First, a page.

Tomo Koizumi Redefines Fashion at Milan Fashion Week

Domenico Dolce and Stefano Gabbana continue to support emerging talents

Beware of Tomo Koizumi! The 34-year-old Japanese designer might have just changed the way we think about fashion. With a collection of big (actually gigantic!) looks, Koizumi turned the runway into a rainbow of colors and ruffles, embracing the theatricality of fashion shows. His looks invite us to consume fashion through the eye – as if we were looking at a painting or a statue – rather than put them for commercial use. A new definition of haute couture appears to leave behind elitarian costs and shapes, encouraging the pursuit of fashion as a form of pure art. Is this what we might expect to see on the runways in the years to come?

Koizumi’s Autumn/Winter 2023-24 collection made its debut at the Milan Fashion Week, with a fashion show supported by Domenico Dolce and Stefano Gabbana. After Sohee Park and Matty Bovan, Koizumi is the third young artist to catch the Italian fashion duo’s attention and be featured in their program to support emerging talents. Koizumi, who first presented his label at the New York Fashion Week in 2019, is known for his study of volumes, vivid color choices, and the unconventionality of his market. Most of his pieces, in fact, can only be seen on display at the Metropolitan Museum of Art, the National Gallery of Victoria in Australia, or the Kyoto Costume Institute, or exhibited in private collections.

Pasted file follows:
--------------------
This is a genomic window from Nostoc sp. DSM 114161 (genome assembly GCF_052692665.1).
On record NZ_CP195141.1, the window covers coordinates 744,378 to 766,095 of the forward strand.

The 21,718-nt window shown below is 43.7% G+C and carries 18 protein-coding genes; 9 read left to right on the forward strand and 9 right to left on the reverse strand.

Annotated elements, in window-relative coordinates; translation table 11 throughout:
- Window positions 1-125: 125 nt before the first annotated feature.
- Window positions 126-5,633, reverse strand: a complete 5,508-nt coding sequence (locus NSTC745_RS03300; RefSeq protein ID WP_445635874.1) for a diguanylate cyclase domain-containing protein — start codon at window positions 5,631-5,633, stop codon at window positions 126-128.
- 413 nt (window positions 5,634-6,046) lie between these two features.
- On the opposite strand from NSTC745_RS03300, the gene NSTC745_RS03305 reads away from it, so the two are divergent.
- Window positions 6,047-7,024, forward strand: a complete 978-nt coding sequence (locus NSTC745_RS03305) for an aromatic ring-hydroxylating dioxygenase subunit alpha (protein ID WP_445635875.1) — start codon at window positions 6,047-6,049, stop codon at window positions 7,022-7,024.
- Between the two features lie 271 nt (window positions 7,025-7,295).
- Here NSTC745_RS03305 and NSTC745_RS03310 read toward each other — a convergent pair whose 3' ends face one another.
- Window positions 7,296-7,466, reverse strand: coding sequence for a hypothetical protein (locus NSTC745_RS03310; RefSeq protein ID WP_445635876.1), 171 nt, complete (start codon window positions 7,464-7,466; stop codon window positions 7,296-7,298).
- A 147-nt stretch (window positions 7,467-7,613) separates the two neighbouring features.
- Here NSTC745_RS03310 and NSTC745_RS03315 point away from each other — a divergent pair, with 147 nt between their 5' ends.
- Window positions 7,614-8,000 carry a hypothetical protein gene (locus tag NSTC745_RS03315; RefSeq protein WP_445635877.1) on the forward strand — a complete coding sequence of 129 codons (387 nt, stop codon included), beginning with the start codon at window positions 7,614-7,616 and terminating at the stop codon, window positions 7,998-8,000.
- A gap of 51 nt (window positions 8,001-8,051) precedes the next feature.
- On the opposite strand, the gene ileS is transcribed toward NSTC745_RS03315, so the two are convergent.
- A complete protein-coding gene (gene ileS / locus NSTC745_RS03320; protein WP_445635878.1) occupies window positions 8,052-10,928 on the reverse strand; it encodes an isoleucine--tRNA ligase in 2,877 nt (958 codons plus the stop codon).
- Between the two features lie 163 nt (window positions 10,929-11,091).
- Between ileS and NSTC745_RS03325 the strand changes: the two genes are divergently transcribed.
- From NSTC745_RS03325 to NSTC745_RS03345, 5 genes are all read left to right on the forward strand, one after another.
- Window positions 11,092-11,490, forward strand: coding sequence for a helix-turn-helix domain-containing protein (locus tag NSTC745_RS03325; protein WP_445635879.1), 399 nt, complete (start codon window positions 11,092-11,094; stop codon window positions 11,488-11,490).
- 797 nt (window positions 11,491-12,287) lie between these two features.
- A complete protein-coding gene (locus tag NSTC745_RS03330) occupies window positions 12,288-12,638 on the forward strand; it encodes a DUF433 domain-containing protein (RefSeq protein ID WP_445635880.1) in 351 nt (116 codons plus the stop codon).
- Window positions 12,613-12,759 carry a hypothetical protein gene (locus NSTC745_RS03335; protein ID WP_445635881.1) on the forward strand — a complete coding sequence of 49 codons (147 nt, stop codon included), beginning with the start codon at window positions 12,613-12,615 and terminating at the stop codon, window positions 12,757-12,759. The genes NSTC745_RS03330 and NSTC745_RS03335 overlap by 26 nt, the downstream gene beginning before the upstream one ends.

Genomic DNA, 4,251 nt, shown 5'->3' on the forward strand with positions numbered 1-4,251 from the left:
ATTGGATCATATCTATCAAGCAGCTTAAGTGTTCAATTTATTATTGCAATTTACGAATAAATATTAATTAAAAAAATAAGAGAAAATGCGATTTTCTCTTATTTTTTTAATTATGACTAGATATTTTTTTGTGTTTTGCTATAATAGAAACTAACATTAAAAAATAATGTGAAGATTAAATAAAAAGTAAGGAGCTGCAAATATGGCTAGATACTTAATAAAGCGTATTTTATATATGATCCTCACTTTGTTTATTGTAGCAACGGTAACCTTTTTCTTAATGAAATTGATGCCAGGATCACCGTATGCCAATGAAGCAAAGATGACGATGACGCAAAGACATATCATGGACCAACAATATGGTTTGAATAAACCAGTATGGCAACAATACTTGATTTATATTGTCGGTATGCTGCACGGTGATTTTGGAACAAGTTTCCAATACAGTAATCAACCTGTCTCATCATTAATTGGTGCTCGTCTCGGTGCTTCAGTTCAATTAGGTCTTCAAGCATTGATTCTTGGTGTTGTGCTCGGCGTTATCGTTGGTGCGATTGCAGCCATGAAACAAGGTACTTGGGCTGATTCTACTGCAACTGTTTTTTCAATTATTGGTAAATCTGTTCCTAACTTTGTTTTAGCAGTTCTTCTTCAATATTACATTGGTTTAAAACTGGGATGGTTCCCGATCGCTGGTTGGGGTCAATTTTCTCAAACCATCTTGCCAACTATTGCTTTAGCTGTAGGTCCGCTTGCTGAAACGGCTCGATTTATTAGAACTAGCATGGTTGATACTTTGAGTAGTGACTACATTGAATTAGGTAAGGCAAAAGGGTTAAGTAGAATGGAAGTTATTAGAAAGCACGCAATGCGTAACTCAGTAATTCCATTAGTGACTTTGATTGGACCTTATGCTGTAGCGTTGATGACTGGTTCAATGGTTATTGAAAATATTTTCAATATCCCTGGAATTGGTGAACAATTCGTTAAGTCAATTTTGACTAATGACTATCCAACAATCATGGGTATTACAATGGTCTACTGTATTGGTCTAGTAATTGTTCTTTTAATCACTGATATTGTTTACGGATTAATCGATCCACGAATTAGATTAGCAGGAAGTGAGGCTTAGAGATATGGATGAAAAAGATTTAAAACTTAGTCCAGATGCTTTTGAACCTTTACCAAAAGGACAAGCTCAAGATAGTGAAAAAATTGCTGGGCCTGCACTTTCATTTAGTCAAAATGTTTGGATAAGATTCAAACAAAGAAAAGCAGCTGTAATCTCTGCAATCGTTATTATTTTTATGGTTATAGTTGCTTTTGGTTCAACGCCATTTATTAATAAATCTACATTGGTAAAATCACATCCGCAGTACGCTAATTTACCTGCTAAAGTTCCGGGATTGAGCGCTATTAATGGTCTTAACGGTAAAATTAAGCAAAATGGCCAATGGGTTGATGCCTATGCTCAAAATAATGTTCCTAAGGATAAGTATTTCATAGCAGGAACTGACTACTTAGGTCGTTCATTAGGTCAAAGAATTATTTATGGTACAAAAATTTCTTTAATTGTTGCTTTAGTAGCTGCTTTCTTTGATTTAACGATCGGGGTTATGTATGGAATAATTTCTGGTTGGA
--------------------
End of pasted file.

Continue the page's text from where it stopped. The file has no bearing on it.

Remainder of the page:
The Milan fashion show carried just that same unique approach. Traditional pieces of the Dolce&Gabbana archives, such as corsets and black dresses, were reexamined through an explosion of fabric, and sartorial details became a tool to celebrate craftsmanship. Koizumi also adopted elements that have forged Dolce&Gabbana’s identity, such as flowers. What better way to show his appreciation to the two designers than a collection of floral bouquets? “Don’t forget to bring flowers,” Koizumi said at the beginning of the show as a reminder of the purpose of his looks: a parade of gratitude. 

Perhaps the most extraordinary element that Koizumi brought to the runway was the sense of playfulness that seemed to be intrinsic to his collection. Audience members interacted with the voluminous pieces with joy and surprise, in a reaction that resembled that of a play or musical, rather than a fashion show. To capture the theatrics of the collection, there were its two final pieces: a model, wrapped up in a bash of colors, opened up her arms to the photographers as a performer does before the final bow; and a group of five models ended the show in a monumental rainbow flag (which the audience responded to with roaring applauses).

Finally, the ultimate innovation is Koizumi’s idea of feminine seduction and body positivity – themes that had been recurring throughout his artistic career. The designer distanced himself from the poisonous pattern of fashion to glorify only a handful of bodies and drew our attention to the cheerfulness of dressing up. No matter our shape and color, Koizumi might have just taught us to favor the way clothes make us feel rather than look. They say laughter and delight can help you live a longer life – is fashion finally reviewing its priorities? 

Discover More